"In general," says Paul, "all alternative things are very slim here in South Africa, from music to movies. Not many people make horror movies or make our kind of music, so that's why we try to push it as much as we can on all fronts.

As if one huge film fest wasn't enough, Horrorfest has offspring! The X-Fest is touted as South Africa's "wildest" film festival, and features movies that are extreme, strange, and weird, but not always horror. This festival was created due to a rather interesting submission to Horrorfest, but was deemed a tad on the inappropriate side. So, instead of not showing it at all, it became the inspiration for a whole new festival.

"We received this - actually hilarious - pornographic film called the XXXorcist," Sonja relates, "but I said to Paul that we would be putting the Horrorfest brand in jeopardy if we screen something like that under that banner, so that's why Paul created, specifically for that film, The X-Fest...We were surprised how many people turned up for it!"

 

Terminatryx 

 

But doesn't end there. Oh no. They also added the Celludroid Festival, which screens sci-fi and fantasy movies, and they're adding a music-themed festival called Sound on Screen, as well as Daring Dockies, which is alternative documentaries. "It's always something off-centre," Paul says, and people from all walks of life attend.

In terms of musical projects outside of Terminatryx, Sonja also is part of a group called A Murder, with her friend Nerine, who plays classical guitar, and the aforementioned violinist, Matthijs. Sonja, obviously, is the vocalist, and they perform folky music with a dark edge - both original and a couple of covers. They plan on having something recorded or some live performances under their belts by the end of this year. "It's good vocal training," says Sonja, "and it's also a great creative outlet for me outside of Terminatryx, so I'm really enjoying it."

As for Terminatryx itself, the foursome manages about one gig or so every month or two, and recently just played their first under 18 shows, which Paul and Sonja were happy to do because it helped expose a younger audience to metal and to music they might not otherwise have been exposed to since metal bands often play in clubs with age restrictions. The metal scene, according to Sonja, is probably the biggest alternative scene in the country, but the South African metal scene is indeed quite underground still, though it does thrive in Cape Town and bigger centres like Johannesburg. It consists of mainly -core bands and some black and death metal bands. The country does have a few metal festivals, one in the summer, SummerFest, and one in the winter, WinterFest, which are well-attended. Additionally, there is Witchfest, Africa's biggest metal festival, held in Johannesburg. Terminatryx played there this year, and Sonja said it was packed despite crappy weather the night before the international acts took the stage.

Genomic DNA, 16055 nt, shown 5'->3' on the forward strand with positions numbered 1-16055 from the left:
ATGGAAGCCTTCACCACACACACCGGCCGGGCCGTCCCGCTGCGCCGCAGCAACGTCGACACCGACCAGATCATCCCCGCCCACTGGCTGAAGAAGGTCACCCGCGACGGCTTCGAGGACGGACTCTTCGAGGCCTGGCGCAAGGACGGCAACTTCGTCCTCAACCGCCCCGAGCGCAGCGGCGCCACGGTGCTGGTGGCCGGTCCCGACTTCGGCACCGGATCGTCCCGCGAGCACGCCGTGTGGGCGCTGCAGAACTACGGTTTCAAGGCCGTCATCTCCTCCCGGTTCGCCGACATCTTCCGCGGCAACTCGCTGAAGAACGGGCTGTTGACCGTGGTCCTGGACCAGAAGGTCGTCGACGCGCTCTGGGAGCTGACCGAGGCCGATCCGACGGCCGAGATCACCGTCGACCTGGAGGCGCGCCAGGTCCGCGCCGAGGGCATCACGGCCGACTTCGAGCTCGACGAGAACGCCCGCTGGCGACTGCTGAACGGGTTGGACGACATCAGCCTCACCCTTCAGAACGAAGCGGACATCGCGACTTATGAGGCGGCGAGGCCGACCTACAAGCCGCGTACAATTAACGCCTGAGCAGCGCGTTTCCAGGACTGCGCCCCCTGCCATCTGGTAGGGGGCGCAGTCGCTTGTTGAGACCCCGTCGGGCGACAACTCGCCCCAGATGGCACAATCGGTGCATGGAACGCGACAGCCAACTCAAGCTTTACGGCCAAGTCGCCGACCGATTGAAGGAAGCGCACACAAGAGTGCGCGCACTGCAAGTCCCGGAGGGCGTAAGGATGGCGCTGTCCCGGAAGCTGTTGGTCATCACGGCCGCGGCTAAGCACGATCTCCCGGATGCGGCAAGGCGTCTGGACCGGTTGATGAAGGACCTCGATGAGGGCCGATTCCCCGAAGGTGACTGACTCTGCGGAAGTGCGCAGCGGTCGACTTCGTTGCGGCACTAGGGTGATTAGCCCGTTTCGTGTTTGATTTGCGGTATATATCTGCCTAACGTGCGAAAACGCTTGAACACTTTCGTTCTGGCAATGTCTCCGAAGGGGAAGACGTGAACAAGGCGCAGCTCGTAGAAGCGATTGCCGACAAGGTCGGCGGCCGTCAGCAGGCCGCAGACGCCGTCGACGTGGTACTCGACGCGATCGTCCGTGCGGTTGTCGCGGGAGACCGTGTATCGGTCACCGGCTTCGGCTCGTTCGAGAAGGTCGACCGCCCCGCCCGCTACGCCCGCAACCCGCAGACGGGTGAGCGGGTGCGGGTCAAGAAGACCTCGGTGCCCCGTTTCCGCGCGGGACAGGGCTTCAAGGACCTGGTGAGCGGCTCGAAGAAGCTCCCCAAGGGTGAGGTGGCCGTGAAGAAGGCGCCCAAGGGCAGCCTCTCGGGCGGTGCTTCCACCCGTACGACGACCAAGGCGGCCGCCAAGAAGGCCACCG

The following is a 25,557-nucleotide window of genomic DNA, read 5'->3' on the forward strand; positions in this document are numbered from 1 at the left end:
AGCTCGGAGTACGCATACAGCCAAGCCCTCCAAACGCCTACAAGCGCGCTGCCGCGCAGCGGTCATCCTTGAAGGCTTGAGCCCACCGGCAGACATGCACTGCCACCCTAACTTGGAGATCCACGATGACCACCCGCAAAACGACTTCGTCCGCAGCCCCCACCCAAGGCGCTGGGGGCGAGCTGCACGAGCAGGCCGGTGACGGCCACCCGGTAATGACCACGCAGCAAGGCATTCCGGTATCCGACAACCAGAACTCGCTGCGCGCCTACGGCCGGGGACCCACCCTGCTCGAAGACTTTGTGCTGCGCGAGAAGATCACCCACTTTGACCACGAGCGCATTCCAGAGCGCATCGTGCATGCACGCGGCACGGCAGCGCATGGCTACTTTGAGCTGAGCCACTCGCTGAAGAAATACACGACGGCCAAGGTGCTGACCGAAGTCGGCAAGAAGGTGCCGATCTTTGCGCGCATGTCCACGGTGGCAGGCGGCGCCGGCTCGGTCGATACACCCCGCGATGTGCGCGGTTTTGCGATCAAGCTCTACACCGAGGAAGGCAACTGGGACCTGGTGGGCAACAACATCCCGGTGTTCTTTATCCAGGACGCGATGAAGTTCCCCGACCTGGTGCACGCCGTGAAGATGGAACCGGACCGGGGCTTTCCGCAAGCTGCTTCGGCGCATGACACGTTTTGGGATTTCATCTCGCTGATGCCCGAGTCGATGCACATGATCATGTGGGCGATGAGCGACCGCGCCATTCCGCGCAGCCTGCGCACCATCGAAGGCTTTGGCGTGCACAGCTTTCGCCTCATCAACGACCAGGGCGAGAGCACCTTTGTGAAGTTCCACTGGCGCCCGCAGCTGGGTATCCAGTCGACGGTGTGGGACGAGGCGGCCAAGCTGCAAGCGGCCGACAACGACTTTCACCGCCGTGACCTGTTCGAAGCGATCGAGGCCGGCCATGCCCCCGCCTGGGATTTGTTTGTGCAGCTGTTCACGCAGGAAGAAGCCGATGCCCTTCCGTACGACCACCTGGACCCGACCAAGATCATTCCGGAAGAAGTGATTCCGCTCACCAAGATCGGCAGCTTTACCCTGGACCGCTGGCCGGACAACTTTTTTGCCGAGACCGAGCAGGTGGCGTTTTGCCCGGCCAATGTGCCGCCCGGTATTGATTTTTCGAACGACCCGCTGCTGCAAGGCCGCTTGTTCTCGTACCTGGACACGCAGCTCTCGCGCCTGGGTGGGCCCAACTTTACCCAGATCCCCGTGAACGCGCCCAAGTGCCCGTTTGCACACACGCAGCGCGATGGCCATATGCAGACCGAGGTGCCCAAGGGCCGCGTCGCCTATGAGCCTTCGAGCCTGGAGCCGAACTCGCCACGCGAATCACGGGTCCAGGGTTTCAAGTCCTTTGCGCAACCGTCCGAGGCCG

"I was quite surprised with the vigour and the amount of people that were still going strong. Those international bands got the most warmest reception I think that they could ever have got in South Africa, and I'm very proud of that stage and to be part of that scene. And to me, that's an indication of a scene that is definitely growing and absolutely thriving."

There is the odd promoter that will bring a big-name band to the country, like Ministry, Kataklysm, Behemoth, and Soulfly.

Terminatryx appears to be one of the better-known bands in the country, and were even the opening act for Ministry, who came to South Africa earlier in 2015. Their album Shadow has garnered them quite a bit of success, even internationally; the video for the title track, "Shadow", was screened at a Montreal, Canada, film fest this year, and the album was also nominated for the country's burgeoning metal music awards, an event which just saw its second year.

I am very grateful to Sonja and Paul for spending some time with me over Skype so we could chat, and I appreciate the fact that I am now more up on the South African metal and alternative scenes. They definitely have it going on! Remember that these folks have 9 - 5 jobs on top of all this extra-curricular stuff, and that they do it for the enjoyment of it all. I have been fascinated by South Africa for quite some time, but now that I know all this other cool stuff is going on there, I'm officially moving a trip there up on my bucket list!